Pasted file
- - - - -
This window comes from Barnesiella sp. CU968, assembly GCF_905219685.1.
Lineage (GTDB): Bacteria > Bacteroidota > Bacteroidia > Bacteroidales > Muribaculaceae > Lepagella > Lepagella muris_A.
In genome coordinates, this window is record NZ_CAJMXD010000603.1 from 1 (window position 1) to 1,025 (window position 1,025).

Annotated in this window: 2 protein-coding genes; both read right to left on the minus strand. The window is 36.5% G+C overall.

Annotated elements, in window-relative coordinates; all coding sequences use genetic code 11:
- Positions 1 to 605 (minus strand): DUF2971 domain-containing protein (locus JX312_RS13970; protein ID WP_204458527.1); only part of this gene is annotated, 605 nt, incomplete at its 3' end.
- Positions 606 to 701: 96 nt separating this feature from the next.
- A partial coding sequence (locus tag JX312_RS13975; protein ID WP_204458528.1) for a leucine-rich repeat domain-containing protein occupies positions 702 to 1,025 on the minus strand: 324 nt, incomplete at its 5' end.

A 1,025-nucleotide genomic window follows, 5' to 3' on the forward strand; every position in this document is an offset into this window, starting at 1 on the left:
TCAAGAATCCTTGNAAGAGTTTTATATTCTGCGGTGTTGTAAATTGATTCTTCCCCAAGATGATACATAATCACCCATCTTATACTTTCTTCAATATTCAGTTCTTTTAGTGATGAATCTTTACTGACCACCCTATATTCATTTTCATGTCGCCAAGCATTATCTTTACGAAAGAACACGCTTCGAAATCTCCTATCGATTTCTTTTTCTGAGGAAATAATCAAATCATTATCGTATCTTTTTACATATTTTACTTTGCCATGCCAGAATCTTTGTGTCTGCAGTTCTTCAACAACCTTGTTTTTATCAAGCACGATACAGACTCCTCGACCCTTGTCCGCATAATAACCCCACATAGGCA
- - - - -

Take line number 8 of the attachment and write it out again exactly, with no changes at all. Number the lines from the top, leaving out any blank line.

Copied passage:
- A partial coding sequence (locus tag JX312_RS13975; protein ID WP_204458528.1) for a leucine-rich repeat domain-containing protein occupies positions 702 to 1,025 on the minus strand: 324 nt, incomplete at its 5' end.